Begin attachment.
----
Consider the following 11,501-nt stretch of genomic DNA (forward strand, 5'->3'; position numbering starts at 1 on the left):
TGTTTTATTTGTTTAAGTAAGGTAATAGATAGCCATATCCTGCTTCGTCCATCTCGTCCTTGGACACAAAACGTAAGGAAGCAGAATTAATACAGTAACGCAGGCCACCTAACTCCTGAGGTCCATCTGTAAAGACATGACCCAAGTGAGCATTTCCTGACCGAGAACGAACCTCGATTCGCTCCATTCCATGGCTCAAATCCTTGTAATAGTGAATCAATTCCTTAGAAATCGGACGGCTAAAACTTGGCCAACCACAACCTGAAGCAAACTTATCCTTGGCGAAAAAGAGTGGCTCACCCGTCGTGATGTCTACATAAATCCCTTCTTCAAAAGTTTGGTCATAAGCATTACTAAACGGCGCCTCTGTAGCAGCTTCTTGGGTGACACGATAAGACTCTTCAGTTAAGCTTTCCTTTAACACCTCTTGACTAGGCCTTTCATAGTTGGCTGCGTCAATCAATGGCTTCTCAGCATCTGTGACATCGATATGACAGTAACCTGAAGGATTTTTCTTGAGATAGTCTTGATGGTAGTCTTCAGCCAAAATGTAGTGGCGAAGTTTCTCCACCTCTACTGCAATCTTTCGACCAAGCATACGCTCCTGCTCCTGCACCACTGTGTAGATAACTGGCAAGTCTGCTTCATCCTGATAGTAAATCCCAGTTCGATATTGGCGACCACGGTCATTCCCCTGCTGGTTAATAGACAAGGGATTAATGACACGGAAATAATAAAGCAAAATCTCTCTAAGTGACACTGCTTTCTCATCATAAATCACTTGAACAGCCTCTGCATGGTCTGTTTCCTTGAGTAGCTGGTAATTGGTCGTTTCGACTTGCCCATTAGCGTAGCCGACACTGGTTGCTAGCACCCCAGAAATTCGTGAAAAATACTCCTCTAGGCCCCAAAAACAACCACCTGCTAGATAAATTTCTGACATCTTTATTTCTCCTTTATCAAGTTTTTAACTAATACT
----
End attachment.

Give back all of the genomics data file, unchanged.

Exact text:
Consider the following 11,501-nt stretch of genomic DNA (forward strand, 5'->3'; position numbering starts at 1 on the left):
TGTTTTATTTGTTTAAGTAAGGTAATAGATAGCCATATCCTGCTTCGTCCATCTCGTCCTTGGACACAAAACGTAAGGAAGCAGAATTAATACAGTAACGCAGGCCACCTAACTCCTGAGGTCCATCTGTAAAGACATGACCCAAGTGAGCATTTCCTGACCGAGAACGAACCTCGATTCGCTCCATTCCATGGCTCAAATCCTTGTAATAGTGAATCAATTCCTTAGAAATCGGACGGCTAAAACTTGGCCAACCACAACCTGAAGCAAACTTATCCTTGGCGAAAAAGAGTGGCTCACCCGTCGTGATGTCTACATAAATCCCTTCTTCAAAAGTTTGGTCATAAGCATTACTAAACGGCGCCTCTGTAGCAGCTTCTTGGGTGACACGATAAGACTCTTCAGTTAAGCTTTCCTTTAACACCTCTTGACTAGGCCTTTCATAGTTGGCTGCGTCAATCAATGGCTTCTCAGCATCTGTGACATCGATATGACAGTAACCTGAAGGATTTTTCTTGAGATAGTCTTGATGGTAGTCTTCAGCCAAAATGTAGTGGCGAAGTTTCTCCACCTCTACTGCAATCTTTCGACCAAGCATACGCTCCTGCTCCTGCACCACTGTGTAGATAACTGGCAAGTCTGCTTCATCCTGATAGTAAATCCCAGTTCGATATTGGCGACCACGGTCATTCCCCTGCTGGTTAATAGACAAGGGATTAATGACACGGAAATAATAAAGCAAAATCTCTCTAAGTGACACTGCTTTCTCATCATAAATCACTTGAACAGCCTCTGCATGGTCTGTTTCCTTGAGTAGCTGGTAATTGGTCGTTTCGACTTGCCCATTAGCGTAGCCGACACTGGTTGCTAGCACCCCAGAAATTCGTGAAAAATACTCCTCTAGGCCCCAAAAACAACCACCTGCTAGATAAATTTCTGACATCTTTATTTCTCCTTTATCAAGTTTTTAACTAATACT